Bacteria can play an important role in controlling the growth of micro and macro foulers. In the present study, Aeromonas sp. (3.69%) and Vibrio sp. (21.34%) coated surface along with the crude extract and fractions of A. elongata significantly inhibited cyprid larval attachment than polystyrene control (84.18%). The crude extracts normally used in these experiments could change the texture of the surface film (Williams 1964). The VLC fraction 3 of A. elongata with Aeromonas sp. (10.49%) and Vibrio sp. (20.00%) were significantly different from the sterilized sea water control and broth control (p<0.001 with four degrees of freedom).
The present analysis clearly indicated that methylene chloride extract and partially purified fractions of A. elongata along with single species bacterial film consistently inhibited barnacle larval settlement than the inhibition of crude extract and VLC fractions of A. elongata alone. Different bacterial film showed different settlement response and these data suggested that along with the crude extract and fractions, the species composition of bacterial film were also important in the larval attachment response. Previous investigators (Maki et al.1988; 1990; 1992; Holmstrom et al. 1992; Avelin Mary et al. 1993) also observed the response of B. amphitrite larvae to bacterial films supports the suggestion that bacteria are used as settlement cue. Avelin Mary et al. (1993) tested the effects of the films of individual bacterial strains and found that all Vibrio films and most other bacterial isolates were inhibitory and no bacterial film facilitated cyprid settlement. Biofilm have long been recognized as important modulators for the attachment of invertebrate larvae (Olivier et al. 2000; Lau et al. 2003). In contrast to the present results, certain bacteria had been demonstrated to positively influence the recruitment of a number of marine invertebrate larvae to the surfaces by the production of specific molecules (Maki and Mitchell 1988).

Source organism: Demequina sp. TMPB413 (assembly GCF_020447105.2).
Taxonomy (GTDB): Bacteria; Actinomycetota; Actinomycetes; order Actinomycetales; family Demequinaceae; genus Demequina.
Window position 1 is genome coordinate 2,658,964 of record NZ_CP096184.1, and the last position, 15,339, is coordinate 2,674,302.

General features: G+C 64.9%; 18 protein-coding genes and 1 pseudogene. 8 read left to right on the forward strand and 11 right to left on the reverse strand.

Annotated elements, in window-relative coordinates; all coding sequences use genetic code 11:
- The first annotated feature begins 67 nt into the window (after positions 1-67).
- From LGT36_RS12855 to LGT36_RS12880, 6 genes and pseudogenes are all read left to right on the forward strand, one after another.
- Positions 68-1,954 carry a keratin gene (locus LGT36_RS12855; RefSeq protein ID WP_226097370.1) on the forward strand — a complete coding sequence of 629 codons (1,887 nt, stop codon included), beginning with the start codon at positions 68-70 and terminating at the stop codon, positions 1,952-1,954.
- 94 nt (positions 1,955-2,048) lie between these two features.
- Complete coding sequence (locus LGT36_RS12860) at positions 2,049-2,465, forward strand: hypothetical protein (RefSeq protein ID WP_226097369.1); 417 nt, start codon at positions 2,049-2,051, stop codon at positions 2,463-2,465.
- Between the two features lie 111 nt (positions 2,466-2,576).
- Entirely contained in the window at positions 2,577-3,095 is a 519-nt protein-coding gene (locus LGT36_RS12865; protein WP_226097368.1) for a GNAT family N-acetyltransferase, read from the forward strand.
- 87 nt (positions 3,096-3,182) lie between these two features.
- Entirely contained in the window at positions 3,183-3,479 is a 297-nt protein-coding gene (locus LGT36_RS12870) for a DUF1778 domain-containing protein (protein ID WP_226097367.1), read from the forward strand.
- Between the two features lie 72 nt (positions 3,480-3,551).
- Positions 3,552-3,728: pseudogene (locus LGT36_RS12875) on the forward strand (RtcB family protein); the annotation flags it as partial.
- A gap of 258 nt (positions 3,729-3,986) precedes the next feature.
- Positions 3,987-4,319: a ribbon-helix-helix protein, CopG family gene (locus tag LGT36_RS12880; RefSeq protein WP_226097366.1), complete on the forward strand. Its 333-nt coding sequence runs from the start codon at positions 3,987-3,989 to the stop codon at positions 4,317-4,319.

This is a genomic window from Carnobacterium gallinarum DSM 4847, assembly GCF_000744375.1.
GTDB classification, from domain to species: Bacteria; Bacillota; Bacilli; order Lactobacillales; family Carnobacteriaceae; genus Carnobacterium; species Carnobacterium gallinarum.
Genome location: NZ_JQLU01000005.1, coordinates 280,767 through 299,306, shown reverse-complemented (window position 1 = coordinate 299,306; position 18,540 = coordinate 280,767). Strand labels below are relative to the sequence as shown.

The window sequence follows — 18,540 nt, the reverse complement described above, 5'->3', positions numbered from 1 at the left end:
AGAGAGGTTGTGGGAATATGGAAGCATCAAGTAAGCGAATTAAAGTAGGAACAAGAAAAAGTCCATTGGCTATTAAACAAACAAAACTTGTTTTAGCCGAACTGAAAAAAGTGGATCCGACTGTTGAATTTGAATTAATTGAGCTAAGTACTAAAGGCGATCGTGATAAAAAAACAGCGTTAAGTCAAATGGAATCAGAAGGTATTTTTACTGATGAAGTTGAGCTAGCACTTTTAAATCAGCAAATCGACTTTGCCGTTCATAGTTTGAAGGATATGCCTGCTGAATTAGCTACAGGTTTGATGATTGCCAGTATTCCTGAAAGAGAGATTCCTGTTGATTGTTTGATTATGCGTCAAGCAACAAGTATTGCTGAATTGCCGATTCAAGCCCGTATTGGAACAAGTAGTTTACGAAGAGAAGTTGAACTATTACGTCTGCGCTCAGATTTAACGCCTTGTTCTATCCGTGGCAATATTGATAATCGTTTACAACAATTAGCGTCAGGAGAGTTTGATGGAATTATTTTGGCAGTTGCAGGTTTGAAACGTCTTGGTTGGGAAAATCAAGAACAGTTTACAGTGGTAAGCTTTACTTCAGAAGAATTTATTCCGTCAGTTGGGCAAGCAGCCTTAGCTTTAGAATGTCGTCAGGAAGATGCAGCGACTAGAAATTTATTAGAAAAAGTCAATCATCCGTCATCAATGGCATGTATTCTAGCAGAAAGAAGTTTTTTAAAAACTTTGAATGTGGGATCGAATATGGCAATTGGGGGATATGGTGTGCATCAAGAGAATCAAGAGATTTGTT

A study carried out by Holmstrom et al. (1996) showed the capacity for the marine bacterial strain Pseudoalteromonas tunicate for inhibiting the growth of common biofouling diatom Amphora sp.. The field study of Olivier et al. (2000) concluded that the cyprids preferred unfilmed over biofilmed surfaces, which was in accordance with the present analysis. It has been widely reported that many bioactive natural products from marine invertebrate have striking similarities to the metabolites of their associated microorganisms, including bacteria (Proksch et al. 2002). Thus, the present study highlighted the possible role of marine bacteria associated with the sponges in providing an alternative to commercial metal-based antifouling coatings that have been believed to be environmental hazards due to their toxicity.
The settlement inhibitors from A. elongata with single species bacterial film could provide useful insight in to the mechanisms to control the larval settlement. In addition, nontoxic settlement inhibitors such as those found in fraction 2 could be of potential value as alternatives to the ecologically damaging toxic chemicals incorporated into paints to prevent the fouling.
NPA, natural product with antifouling activity; L: D cycle, light dark cycle; EC50, the concentration of the antifouling compound causing settlement inhibition of 50% experimental organisms; LC50, the concentration of the antifouling compound causing death of 50% of experimental organisms.
Armstrong E, Boyd KG, Burgess JG. Prevention of marine biofouling using natural compounds from marine organisms. Biotech. Ann. Rev. 2000; 6: 221-241. [ Links ]
Avelin Mary SR, Vitalina Mary SR ,Rittschof D, Nagabhushanam R. Bacterial barnacle interaction: Potential of using juncellins and antibiotics to alter structure of bacterial communities. J. Chem. Ecol. 1993; 19:2155-2167. [ Links ]
Bakus GJ, Evans T, Mading B, Kourous P. The use of natural and synthetic toxins as shark repellents and antifouling agents. Toxicon 1983; (3): 25-27. [ Links ]
Bhadury P, Wright PC. Exploration of marine algae: Biogenic compounds for potential antifouling applications planta, 2004; 219: 561-578. [ Links ]